Society assumes that everyone has a conscience and the ability to empathize.
In fact, 1 in 25 people in the United States are estimated to be sociopaths, according to Harvard psychologist Martha Stout. Narcissists (those who meet the criteria for Narcissistic Personality Disorder), sociopaths and psychopaths, speak in the language of crazy-making, of projection, of word salad, of gaslighting and of pathological envy.
While I will be focusing on narcissistic abusers in this post, keep in mind that all three are unable to empathize with others and frequently exploit others for their own agenda. If you encounter someone with narcissistic traits, they could very well fall towards the extreme end of the psychopathy spectrum and be a sociopath or psychopath.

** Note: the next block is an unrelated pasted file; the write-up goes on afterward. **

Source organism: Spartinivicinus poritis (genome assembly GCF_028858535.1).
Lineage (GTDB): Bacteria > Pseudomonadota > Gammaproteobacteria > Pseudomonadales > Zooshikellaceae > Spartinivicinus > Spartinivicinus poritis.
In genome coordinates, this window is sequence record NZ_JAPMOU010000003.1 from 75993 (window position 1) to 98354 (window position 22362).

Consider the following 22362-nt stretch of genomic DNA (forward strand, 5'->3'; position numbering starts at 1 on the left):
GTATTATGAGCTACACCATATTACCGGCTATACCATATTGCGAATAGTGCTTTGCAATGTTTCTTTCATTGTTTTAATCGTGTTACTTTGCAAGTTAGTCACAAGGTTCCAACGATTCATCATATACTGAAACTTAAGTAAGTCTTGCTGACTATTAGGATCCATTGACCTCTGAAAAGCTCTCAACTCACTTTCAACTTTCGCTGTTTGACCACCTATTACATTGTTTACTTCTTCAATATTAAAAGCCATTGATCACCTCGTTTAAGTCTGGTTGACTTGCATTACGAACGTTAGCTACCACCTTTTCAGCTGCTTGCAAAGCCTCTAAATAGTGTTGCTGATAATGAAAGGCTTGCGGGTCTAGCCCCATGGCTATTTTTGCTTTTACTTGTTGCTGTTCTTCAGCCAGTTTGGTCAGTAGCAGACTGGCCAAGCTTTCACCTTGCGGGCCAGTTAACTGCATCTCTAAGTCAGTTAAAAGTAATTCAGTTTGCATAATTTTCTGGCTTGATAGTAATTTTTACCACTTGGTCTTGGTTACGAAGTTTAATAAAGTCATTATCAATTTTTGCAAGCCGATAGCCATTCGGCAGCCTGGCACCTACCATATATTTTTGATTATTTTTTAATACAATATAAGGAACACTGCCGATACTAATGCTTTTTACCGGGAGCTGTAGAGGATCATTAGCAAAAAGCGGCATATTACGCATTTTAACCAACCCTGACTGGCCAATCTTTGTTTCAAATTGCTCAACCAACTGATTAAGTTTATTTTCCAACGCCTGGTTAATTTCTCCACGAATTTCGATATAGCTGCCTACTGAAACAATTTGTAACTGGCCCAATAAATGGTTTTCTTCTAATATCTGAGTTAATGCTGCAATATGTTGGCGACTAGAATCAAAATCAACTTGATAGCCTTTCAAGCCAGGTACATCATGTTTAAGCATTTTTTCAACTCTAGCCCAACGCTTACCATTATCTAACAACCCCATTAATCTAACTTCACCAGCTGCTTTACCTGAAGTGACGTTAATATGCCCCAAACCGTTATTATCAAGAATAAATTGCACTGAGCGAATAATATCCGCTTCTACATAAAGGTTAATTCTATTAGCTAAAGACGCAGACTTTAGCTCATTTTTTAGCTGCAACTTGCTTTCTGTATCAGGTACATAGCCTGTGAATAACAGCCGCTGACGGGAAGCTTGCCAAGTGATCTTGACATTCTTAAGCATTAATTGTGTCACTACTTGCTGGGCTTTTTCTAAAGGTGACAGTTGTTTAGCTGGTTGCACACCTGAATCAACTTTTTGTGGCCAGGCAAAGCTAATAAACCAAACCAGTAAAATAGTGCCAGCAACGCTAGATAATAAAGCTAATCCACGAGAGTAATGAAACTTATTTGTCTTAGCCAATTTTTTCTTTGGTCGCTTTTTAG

Narcissistic and partners with Antisocial Personality Disorder engage in chronic manipulation and devaluation of their victims, leaving victims feeling worthless, anxious and even suicidal. This type of continual manipulation, which includes an idealization-devaluation-discard abuse cycle where they “lovebomb” their partners, devalue them through stonewalling, gaslighting, smear campaigns, verbal and emotional abuse, then discard them until the trauma begins again, also known as narcissistic abuse—abuse by a partner with NPD or on the far end of the narcissistic spectrum.
Their manipulation is psychological and emotionally devastating and very dangerous, especially considering the brain circuitry for emotional and physical pain are one and the same. What a victim feels when they are punched in the stomach can be similar to the pain a victim feels when they are verbally and emotionally abused, and the effects of narcissistic abuse can be crippling and long-lasting, even resulting in symptoms of PTSD or Complex PTSD. Needless to say, this type of abuse can leave psychological and emotional scars that can last a lifetime.